42 ?? you're still almost a whippersnapper.
    Fools talk because they have to say something, wise men talk because they have something to say.

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    Senior Member Ukko's Avatar
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    Quote Originally Posted by moody View Post
    42 ?? you're still almost a whippersnapper.
    rdb is right. 42 is The Ideal Age. Wisdom, mental powers and manual skills are in balance. They never will be again.

    I spent a fortune on deodorant before I realized that people don't like me anyway.

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    Is that all there is?

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    Senior Member Prodromides's Avatar
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    I am so immensely satisfied with this Timpani album of string orchestra works by Andre Jolivet, that I don't imagine any other subsequent recordings (none that I'm aware of, to date) could be more satisfying:



    Yet I feel the same about the ebs recording of Ernest Bloch's pieces for cello and orchestra ...



    ...and still I have purchased other recordings of Schelomo and Voice in the Wilderness because I like the music so much.

    So ... I think it's a rare thing for me to own only a single album of a musical work (that I like much) and it's common for me to own only one version of concert music which hasn't (as of yet) resonated with me.

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    Bit disappointing not to havs seen more replies,it's always interesting to see other peoples' choices---also fairly horrifying often.
    I think that it is most necessary to have different versions of "important" works. But here are some of my indispensible recordings.

    Schubert. Die Schoene Mullerin" Aksel Schiotz, 1945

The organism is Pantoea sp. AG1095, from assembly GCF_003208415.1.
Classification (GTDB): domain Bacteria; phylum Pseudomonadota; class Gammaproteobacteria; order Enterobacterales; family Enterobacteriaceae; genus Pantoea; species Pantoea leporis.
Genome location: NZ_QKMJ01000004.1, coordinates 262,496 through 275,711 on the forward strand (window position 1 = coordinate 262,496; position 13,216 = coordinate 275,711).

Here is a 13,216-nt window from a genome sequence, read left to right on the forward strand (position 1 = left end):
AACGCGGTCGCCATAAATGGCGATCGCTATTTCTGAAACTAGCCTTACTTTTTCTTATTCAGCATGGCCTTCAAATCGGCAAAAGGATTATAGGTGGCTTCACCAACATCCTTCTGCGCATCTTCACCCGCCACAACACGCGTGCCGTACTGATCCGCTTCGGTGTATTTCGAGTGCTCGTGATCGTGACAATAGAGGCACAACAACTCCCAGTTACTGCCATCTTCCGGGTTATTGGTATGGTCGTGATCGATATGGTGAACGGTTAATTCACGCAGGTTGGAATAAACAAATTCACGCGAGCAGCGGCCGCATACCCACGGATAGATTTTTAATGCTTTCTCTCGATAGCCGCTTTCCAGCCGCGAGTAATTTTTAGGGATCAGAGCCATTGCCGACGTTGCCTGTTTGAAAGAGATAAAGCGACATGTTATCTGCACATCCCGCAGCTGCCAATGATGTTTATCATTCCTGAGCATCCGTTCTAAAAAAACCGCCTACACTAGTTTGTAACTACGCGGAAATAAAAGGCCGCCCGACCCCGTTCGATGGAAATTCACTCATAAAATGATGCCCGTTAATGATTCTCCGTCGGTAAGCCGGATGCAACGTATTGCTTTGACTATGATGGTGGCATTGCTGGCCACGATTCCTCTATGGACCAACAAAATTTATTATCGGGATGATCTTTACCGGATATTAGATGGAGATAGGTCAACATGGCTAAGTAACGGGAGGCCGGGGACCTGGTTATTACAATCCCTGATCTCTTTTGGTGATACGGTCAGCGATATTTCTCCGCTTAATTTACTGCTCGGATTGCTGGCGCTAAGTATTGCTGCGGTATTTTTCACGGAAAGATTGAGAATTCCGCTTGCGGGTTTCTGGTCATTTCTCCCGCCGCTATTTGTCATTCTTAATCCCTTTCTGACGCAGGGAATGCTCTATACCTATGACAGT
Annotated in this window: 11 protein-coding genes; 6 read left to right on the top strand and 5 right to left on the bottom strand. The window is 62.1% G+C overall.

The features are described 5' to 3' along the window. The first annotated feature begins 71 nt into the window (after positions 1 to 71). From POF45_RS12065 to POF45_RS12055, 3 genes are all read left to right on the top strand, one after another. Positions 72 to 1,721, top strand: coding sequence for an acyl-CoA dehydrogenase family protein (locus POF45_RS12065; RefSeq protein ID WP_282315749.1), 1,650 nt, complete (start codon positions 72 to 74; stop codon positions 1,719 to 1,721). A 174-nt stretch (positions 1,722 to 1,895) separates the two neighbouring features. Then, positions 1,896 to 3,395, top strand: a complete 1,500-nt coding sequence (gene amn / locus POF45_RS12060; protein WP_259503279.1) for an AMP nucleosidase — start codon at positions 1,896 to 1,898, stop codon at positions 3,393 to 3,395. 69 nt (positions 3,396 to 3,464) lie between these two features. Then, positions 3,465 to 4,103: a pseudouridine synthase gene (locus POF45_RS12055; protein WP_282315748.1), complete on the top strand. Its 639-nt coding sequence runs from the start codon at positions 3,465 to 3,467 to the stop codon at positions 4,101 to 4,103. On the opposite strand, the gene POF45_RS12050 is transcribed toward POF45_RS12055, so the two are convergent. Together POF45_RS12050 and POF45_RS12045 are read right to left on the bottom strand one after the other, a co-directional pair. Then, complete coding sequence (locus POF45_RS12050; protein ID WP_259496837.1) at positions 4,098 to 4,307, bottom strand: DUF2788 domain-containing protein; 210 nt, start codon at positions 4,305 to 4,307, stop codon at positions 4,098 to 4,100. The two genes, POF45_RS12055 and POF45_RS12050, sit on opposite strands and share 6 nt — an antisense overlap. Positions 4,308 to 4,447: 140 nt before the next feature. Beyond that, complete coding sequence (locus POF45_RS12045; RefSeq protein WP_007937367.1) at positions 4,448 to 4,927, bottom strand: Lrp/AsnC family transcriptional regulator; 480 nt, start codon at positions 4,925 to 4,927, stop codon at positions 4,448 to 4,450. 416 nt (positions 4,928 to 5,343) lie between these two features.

" Winterreise. Peter Anders. Live 1942.
    Rachmaninoff. The Piano Concerti. Earl Wild, Royal Phil / Horrenstein.
    Dvorak. New World Symphony / Toscanini.
    Liszt. B Minor Sonata. Jorge Bolet. (Everest).
    Beethoven. Hammerklavier Sonata, Egon Petri.
    Verdi . Aida Zinka Milanov, Jussi Bjorling.
    Berlioz. Symphonie Fantastique. Stokowski / New Philharmonia.
    Dohnanyi. Variations On A Nursery Song. Kornel Zemplenyi, pno. Hungarian State Orch. / Lehel.
    Mozart. The Piano Concerti. Lili Kraus. Vienna Festival Orch./ Stephen Simon.
    Tchaikovsky. Piano Concert No. 1.Horowitz / Toscanini. Live, April 25th, 1943. Mobile warfare !!
    Beethoven. Symphony No.7. Furtwaengler, live Berlin 1943.
    Ravel. Gaspard De La Nuit. Charles Rosen.
    Brahms. Piano Concert No.2. Gina Bachauer, London Symph. / Skrowaczewski.
    Stravinsky. Le Sacre Du Printemps. Boston Sym phony / Pierre Monteaux. He conducted the premier.
    Puccini. La Boheme. Tagliavini,Carteri,Taddei,Siepi.cond. Santini.
    Verdi. Un Ballo In Maschera. Jan Peerce. Zinka Milanov.Leonard Warren, Kirstin Thorberg. NY Met. /Bruno Walter. Live 1944. Dream cast.

    I could go for pages but enough.
    Fools talk because they have to say something, wise men talk because they have something to say.

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    I can't even imagine choosing just one Ring!

    This is a tough question for me because I enjoy the contrasts of different interpretations. There aren't many pieces I want to hear performed the same way every time.

    Off the top of my head, the only ones I can think of is Previn's version of R-K Schehrezade with the Vienna Philharmonic on Philips (It smokes the competition) and Fiedler's Living Stereo Offenbach disk.
    Last edited by bigshot; Jan-12-2013 at 21:47.

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    Senior Member Ravndal's Avatar
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    Ravel - Gaspard De La Nuit (Sigurd Slåttebrekk)
    Grieg Lyrical Pieces (Einar Steen Nøkleberg)
    Debussy Piano Works (Paul Crossley, but due to crappy compressed files, i sometimes switch to Håkon Austbø)
    Last edited by Ravndal; Jan-12-2013 at 22:01.